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Pension fund trustees may be liable to account for VAT Back  
A recent Irish case may impact VAT treatment of activity of Irish pension funds, writes Terry O’Neill.
The Irish High Court recently ruled in the Cadbury Ireland Pension Trust Limited Case that pension fund trustees are carrying on an economic activity for VAT purposes. Consequently the Court held that they are required to register and account for Irish VAT on the receipt of certain services from overseas suppliers, while they are also entitled to input VAT recovery, subject to the normal VAT recovery rules.

While a number of Irish pension funds had already applied this treatment, this ruling will require certain pension funds to bring their VAT compliance and VAT liabilities up to date and to change their processes going forward so that VAT is properly accounted for and claimed on an ongoing basis.

The facts
The facts of the case were that the pension fund trustees for the Cadbury pension schemes received services from a supplier in the UK. The pension fund trustees’ functions were of a fiduciary nature, imposed on them by the trust deed i.e. maximising value of fund for benefit of its members. The services received from the UK company were incurred for the purposes of those functions. The issue was whether or not those functions constituted an economic activity for VAT purposes. The Court found that the Trustees were engaged in a business activity.

Interaction with other cases
Although the Court’s findings were not a surprise, it is an interesting and topical development following the recent European Court of Justice (‘ECJ’)’s decision involving JP Morgan Claverhouse Investment Trust. This case concerned the UK’s interpretation of the VAT exemption for the ‘management of special investment funds’. The UK legislation had excluded Investment Trust Companies (‘ITCs’) from availing of the exemption.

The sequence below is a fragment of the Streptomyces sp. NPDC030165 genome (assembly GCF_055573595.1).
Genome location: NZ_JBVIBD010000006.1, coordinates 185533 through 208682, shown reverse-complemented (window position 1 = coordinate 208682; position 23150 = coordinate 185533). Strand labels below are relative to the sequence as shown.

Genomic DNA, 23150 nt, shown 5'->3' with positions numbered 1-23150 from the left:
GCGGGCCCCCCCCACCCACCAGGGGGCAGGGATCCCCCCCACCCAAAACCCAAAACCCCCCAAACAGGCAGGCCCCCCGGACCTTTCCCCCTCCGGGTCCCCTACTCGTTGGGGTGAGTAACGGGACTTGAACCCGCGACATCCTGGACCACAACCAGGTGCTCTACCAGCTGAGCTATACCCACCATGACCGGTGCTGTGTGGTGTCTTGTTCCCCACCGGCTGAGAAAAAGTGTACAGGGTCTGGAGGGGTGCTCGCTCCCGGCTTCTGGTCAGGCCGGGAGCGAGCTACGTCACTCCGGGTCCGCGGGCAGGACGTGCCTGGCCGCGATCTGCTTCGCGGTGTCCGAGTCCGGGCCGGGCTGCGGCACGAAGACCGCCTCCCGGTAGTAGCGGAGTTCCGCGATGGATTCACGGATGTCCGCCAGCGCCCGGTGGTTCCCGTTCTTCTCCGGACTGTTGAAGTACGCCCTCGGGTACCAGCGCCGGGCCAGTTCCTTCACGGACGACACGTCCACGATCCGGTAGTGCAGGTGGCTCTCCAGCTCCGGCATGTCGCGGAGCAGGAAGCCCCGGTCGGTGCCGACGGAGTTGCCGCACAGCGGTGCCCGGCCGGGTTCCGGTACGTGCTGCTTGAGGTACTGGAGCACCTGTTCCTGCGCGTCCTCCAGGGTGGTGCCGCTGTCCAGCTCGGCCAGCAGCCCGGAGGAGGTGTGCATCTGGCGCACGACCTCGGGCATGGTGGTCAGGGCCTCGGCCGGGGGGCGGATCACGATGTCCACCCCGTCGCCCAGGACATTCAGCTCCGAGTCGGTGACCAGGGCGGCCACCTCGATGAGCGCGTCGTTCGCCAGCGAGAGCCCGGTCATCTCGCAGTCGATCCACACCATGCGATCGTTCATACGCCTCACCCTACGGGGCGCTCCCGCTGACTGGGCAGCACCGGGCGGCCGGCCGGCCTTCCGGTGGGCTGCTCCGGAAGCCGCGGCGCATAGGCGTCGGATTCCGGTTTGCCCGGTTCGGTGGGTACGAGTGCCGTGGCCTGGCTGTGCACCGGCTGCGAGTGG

While referring the case back to the referring Tribunal, the ECJ confirmed the principle that VAT exemption should apply to the management of a wide range of funds including many closed ended funds such as ITCs.

However it failed to consider whether VAT exemption extended to the management of pension funds. Accordingly, in the context of Irish pension fund trustees having to assess whether they need to account for VAT on investment management services from abroad, the JP Morgan Claverhouse decision provides an interesting angle which the trustees may wish to pursue to minimise the VAT cost to the fund.

What next?
Following the Cadbury decision, it is likely that Irish Revenue will take a keen interest in the VAT compliance position of Irish pension funds especially in relation to whether they have an obligation to register for VAT and account for VAT on certain services received from overseas providers. Pension fund trustees should review their VAT status to ensure that they and their funds are fully VAT compliant. In order to minimise the pension funds exposure to interest and penalties, consideration should be given to making a voluntary disclosure of any VAT liabilities identified. Particular attention should be paid to cases where foreign Investment Managers have been appointed within the last 4 years.

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